1. Ben Bangert
  2. WebHelpers


WebHelpers / webhelpers / html / builder.py

"""HTML/XHTML tag builder

You create tags with attribute access.  I.e., the "A" anchor tag is
html.a.  The attributes of the HTML tag are done with keyword
arguments.  The contents of the tag are the non-keyword arguments
(concatenated).  You can also use the special "c" keyword, passing a
list, tuple, or single tag, and it will make up the contents (this is
useful because keywords have to come after all non-keyword arguments,
and it's unintuitive to give your content before your attributes).

If the value of an attribute is None, then no attribute will be
inserted.  Think of it as "does not apply".  So::

    >>> HTML.a(href="http://www.yahoo.com", name=None, 
    ... c="Click Here")
    literal(u'<a href="http://www.yahoo.com">Click Here</a>')

If the value is None, then the empty string is used.  Otherwise str()
is called on the value.

``HTML`` can also be called, and it will concatenate the quoted string
representations of its arguments.

``HTML.comment`` will generate an HTML comment, like
``HTML.comment('comment text', 'and some more text')`` -- note that
it cannot take keyword arguments (because they wouldn't mean anything).

``HTML.literal`` will allow you to give HTML source without any quoting.

If you cannot define an attribute because it conflicts with a Python
keyword (particularly ``class``), you can append an underscore and
it will be removed (like ``class_='whatever'``).

import re
from cgi import escape as cgi_escape
from urllib import quote as url_escape
from UserDict import DictMixin
except NameError:
    from sets import Set as set

__all__ = ["HTML", "escape", "literal", "url_escape", "lit_sub"]

class UnfinishedTag(object):
    """Represents an unfinished or empty tag."""
    def __init__(self, tag):
        """Initialize with the tag name."""
        self._tag = tag

    def __call__(self, *args, **kw):
        """Create the tag with the arguments passed in."""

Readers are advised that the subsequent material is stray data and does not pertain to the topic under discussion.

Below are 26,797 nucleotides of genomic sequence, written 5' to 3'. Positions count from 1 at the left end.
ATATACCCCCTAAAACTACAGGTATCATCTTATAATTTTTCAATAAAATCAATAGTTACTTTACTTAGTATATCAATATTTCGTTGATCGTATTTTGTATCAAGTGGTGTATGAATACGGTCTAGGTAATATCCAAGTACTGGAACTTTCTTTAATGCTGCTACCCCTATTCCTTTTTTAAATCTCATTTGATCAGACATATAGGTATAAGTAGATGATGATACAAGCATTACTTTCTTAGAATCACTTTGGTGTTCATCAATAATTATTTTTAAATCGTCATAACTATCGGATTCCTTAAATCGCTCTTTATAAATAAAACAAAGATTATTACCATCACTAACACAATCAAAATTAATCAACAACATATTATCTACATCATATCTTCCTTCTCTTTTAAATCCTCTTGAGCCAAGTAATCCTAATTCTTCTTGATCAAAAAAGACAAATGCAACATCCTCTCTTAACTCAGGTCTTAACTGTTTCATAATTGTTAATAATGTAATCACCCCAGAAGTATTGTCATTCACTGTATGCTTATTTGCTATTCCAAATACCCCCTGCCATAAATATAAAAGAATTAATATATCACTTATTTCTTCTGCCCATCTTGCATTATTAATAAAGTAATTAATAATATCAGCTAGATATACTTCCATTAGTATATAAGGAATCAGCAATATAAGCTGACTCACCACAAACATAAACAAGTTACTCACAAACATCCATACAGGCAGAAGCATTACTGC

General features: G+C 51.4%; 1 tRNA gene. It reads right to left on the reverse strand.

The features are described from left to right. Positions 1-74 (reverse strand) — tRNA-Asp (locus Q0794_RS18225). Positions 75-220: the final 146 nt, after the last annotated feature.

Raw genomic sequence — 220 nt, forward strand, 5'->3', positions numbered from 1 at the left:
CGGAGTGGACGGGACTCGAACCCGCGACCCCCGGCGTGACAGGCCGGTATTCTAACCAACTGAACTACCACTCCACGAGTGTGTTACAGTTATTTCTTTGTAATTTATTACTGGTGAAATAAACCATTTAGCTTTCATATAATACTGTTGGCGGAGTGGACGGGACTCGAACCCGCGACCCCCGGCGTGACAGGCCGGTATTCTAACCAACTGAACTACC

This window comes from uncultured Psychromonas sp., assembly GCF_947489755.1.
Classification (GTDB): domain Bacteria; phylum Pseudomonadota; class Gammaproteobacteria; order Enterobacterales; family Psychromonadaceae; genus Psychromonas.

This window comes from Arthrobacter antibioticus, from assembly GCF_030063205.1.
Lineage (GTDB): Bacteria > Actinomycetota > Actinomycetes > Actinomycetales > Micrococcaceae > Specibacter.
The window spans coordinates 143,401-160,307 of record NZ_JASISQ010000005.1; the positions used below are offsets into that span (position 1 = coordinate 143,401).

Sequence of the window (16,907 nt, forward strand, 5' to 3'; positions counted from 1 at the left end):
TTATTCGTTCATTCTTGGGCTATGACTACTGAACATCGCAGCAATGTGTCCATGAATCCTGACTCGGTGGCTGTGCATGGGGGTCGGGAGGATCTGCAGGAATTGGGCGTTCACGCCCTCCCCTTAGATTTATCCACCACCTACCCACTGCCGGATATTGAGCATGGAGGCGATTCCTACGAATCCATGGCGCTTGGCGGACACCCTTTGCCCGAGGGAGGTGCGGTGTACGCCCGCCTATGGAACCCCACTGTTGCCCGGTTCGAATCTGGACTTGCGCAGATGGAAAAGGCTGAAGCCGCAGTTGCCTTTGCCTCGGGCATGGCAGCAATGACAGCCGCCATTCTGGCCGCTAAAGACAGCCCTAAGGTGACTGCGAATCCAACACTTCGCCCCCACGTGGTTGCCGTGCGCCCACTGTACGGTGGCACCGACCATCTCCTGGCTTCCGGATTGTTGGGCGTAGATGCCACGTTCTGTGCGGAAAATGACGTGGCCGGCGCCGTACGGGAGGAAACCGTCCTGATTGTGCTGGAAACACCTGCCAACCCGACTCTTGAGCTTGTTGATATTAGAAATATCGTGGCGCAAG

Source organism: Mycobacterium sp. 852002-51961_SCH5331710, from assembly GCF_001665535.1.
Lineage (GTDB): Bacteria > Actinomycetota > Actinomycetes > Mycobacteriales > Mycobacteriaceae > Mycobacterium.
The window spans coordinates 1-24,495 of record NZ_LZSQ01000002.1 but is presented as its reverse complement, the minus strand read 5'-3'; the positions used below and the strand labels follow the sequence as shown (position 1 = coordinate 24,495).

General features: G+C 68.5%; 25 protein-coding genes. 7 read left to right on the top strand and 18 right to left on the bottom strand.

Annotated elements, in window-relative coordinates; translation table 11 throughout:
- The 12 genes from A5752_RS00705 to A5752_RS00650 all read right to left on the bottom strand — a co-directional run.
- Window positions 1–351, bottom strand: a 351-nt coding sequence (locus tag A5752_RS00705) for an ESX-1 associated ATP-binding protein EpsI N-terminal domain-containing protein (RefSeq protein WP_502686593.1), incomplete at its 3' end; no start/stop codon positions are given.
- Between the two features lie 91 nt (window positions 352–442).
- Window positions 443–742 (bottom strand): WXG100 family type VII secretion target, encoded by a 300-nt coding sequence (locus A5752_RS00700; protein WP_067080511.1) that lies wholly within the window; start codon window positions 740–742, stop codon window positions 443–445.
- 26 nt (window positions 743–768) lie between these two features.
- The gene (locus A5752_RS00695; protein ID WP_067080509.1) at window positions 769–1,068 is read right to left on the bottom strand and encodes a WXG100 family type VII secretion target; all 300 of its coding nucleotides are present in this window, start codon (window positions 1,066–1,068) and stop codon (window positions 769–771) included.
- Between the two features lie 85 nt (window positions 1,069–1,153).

return make_tag(self._tag, *args, **kw)

    def __str__(self):
        """Return a literal representation."""
        return literal('<%s />' % self._tag)

    def __html__(self):
        """Return the HTML escaped tag."""
        return str(self)

class UnfinishedComment(object):
    """Represents an unfinished or empty comment."""
    def __call__(self, *args):
        """Create the HTML comment."""
        return literal('<!--%s-->' % ''.join([str(x) for x in args]))
    def __html__(self):
        """Return the HTML escaped tag."""
        raise NotImplementedError(
            "You must call html.comment with some text")

class UnfinishedLiteral(object):
    """Represent an unfinished literal value."""
    def __call__(self, *args):
        """Return the literal HTML."""
        return literal(*args)

    def __html__(self):
        """Return the HTML escaped text."""
        raise NotImplementedError(
            "You must call html.literal with some text")

class HTMLBuilder(object):
    """Base HTML object."""
    comment = UnfinishedComment()
    literal = UnfinishedLiteral()
    def __getattr__(self, attr):
        """Generate the tag for the given attribute name."""
        if attr.startswith('_'):
            raise AttributeError
        result = self.__dict__[attr] = UnfinishedTag(attr.lower())
        return result

    def __call__(self, *args):
        """Join raw HTML and HTML escape it."""
        return literal(''.join([escape(x) for x in args]))

def _attr_decode(v):
    """Parse out attributes that begin with '_'."""
    if v.endswith('_'):
        return v[:-1]
        return v

def make_tag(tag, *args, **kw):
    if kw.has_key("c"):
        assert not args, "The special 'c' keyword argument cannot be used "\
"in conjunction with non-keyword arguments"
        args = kw.pop("c")
    closed = kw.pop("_closed", True)
    htmlArgs = [' %s="%s"' % (_attr_decode(attr), escape(value))
                for attr, value in sorted(kw.iteritems())
                if value is not None]
    if not args and tag in empty_tags and closed:
        substr = '<%s%s />'
        return literal(substr % (tag, "".join(htmlArgs)))
        close_tag = ""
        if closed:
            close_tag = "</%s>" %(tag)
        return literal("<%s%s>%s%s" % (
            "".join([escape(x) for x in args]),

class literal(unicode):
    """Represents an HTML literal.
    This subclass of unicode has a ``.__html__()`` method that is 
    detected by the ``escape()`` function.
    Also, if you add another string to this string, the other string 
    will be quoted and you will get back another literal object.  Also
    ``literal(...) % obj`` will quote any value(s) from ``obj``.  If
    you do something like ``literal(...) + literal(...)``, neither
    string will be changed because ``escape(literal(...))`` doesn't